Common Induction Hardening Problems and Resolutions

30 September 2019

Just as a reminder, induction hardening technology is used to enhance the toughness and fatigue resistance of carbon steel parts. Components to be heat treated are placed inside a furnace, around which a copper-wound electrical coil runs. When this induction coil is energized, it generates a strong magnetic field, which “induces” workpiece heat. However, although considered a bleeding-edge technology, the induction hardening process doesn’t always go off without a hitch.

Troubleshooting Component Geometries

Of great benefit here, there’s no flame to stress a confined area on a carbon steel workpiece. Instead, a coil-generated alternating current sets up a powerful magnetic field, which induces thermal energy within the target steel part. However, that field assumes a relatively uniform shape. If the coils are circular, the magnetic flux takes on a spheroidal shape. Stretched out on one axis, the coil again influences the way the eddy currents flow. That’s all very well if the induction hardening process is heat treating a pin. For more complex parts profiles, cracks can appear if there’s a great amount of geometrical disparity between the coil and the workpiece. To correct this issue, specially shaped coils are fitted.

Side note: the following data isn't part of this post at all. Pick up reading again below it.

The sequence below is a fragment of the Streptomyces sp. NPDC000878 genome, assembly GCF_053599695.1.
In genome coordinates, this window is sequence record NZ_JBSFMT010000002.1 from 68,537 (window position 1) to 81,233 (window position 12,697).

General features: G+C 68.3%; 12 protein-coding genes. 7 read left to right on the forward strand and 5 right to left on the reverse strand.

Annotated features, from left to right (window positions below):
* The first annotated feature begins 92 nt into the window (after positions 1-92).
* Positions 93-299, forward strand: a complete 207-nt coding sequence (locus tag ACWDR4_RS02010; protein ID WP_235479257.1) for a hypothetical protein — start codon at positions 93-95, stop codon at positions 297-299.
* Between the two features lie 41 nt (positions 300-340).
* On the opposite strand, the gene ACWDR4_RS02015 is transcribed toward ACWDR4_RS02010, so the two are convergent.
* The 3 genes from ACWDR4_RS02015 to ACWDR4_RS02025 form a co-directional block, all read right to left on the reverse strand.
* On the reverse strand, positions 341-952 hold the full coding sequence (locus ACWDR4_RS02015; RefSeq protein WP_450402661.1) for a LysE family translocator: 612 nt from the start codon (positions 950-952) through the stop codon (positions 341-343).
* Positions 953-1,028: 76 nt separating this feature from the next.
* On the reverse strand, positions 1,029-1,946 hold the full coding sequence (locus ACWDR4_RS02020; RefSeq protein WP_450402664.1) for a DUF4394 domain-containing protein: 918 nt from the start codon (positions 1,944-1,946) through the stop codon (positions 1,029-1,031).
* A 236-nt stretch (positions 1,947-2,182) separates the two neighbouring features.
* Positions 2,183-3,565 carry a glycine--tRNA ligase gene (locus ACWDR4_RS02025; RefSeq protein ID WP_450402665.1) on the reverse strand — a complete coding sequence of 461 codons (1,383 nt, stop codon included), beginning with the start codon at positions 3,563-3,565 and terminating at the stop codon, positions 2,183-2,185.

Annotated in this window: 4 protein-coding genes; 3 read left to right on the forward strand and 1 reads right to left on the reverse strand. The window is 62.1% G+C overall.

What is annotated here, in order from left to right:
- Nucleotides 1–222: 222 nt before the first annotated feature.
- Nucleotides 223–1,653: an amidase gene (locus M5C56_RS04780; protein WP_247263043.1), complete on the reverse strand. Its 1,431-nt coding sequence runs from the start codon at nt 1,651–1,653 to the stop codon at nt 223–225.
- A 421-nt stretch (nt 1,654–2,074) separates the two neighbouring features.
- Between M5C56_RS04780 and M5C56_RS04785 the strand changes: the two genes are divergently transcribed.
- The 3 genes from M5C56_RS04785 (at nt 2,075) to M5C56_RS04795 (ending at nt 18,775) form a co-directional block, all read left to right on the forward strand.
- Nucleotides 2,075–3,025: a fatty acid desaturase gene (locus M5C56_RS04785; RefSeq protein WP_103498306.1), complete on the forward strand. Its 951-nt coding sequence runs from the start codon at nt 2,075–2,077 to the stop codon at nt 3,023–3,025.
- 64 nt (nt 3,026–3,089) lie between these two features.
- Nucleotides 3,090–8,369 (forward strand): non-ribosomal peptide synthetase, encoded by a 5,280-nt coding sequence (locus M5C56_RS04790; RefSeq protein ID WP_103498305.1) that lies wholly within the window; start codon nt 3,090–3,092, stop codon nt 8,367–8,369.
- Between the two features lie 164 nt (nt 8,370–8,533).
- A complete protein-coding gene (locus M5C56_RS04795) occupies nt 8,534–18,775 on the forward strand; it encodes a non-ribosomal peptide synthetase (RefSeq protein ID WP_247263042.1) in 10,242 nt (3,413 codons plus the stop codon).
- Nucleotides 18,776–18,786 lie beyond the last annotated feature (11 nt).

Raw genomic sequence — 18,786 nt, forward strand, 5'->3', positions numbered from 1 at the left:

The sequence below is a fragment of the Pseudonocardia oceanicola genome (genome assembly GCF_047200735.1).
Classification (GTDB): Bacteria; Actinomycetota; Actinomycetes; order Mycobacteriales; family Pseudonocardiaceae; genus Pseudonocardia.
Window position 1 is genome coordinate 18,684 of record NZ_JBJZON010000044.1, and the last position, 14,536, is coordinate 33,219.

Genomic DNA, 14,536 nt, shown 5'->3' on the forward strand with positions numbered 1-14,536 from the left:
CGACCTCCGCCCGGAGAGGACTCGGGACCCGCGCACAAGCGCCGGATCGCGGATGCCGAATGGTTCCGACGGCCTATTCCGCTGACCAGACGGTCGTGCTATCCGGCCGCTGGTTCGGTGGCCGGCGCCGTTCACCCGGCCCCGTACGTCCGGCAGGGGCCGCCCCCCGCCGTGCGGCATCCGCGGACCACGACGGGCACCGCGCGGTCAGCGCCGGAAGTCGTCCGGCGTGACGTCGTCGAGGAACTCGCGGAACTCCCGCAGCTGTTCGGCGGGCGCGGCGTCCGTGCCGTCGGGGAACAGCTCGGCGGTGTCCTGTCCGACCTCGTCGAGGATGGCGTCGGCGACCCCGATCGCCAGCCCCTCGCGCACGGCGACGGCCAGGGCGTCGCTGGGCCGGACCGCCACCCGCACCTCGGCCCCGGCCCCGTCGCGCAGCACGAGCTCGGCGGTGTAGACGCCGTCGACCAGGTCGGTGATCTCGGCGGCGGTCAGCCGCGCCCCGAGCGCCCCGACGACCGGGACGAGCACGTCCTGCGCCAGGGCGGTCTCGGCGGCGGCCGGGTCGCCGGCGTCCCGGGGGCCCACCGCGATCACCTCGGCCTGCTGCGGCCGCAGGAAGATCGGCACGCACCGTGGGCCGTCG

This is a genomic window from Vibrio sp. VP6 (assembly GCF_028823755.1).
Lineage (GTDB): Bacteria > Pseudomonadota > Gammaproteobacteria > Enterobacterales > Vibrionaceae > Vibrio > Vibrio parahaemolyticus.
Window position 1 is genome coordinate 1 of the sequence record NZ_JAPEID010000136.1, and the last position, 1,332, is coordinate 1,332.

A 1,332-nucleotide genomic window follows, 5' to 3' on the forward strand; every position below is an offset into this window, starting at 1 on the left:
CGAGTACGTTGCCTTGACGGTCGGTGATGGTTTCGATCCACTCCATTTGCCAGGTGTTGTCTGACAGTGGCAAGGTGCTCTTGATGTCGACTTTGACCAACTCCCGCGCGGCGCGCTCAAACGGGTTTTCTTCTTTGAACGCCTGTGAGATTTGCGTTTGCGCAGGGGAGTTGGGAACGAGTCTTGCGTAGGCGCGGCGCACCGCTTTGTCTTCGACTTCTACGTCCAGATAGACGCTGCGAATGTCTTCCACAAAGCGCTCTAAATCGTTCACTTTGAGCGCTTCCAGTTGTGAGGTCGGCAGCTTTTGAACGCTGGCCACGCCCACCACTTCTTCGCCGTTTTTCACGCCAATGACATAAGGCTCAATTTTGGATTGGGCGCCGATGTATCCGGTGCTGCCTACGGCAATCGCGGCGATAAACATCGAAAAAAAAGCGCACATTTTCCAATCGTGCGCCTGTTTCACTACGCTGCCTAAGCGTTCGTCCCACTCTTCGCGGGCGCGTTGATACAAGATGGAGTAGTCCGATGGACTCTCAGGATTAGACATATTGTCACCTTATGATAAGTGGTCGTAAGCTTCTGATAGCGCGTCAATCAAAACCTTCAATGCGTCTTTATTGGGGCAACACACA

Low-Carbon Heat Treatment Limitations

The above instructions apply to medium and high-carbon steels. For alloys that have a less than 0.4% ratio of alloyed carbon, the case hardening strength will drop below 45-HRC. If that value satisfies a client’s heat treatment specs, that’s all well and good. If not, the supplied workpiece should contain more carbon. Alternatively, carburizing or carbon nitriding work will add surface carbon to the component. All the same, low-carbon steels will never be as case hardened as a medium or high-carbon alloy. If a tough and fatigue resistant surface is desired, the selection of a sub 0.4% carbon content steel will be enough to satisfy this process guideline. On the other hand, if hardness (Greater than 55-65 HRC) is the goal, then a steel family that contains more carbon should be sourced.

So, what do heat treatment engineers do when they receive an induction hardening order? They ascertain carbon content, check the geometry of the workpiece, and set up the copper coils so that a high degree of coupling parallelism is achieved. Incidentally, changes in flux settings can be made after checking a prototype. If it cracks, changes are required in the magnetic coils. To further narrow the nature of the fault, check to see whether the fractures occur as inter-granular cracks, subsurface discontinuities, or grain boundary cracks. Some kind of a radiographic or ultrasonic tester will be required at this point.

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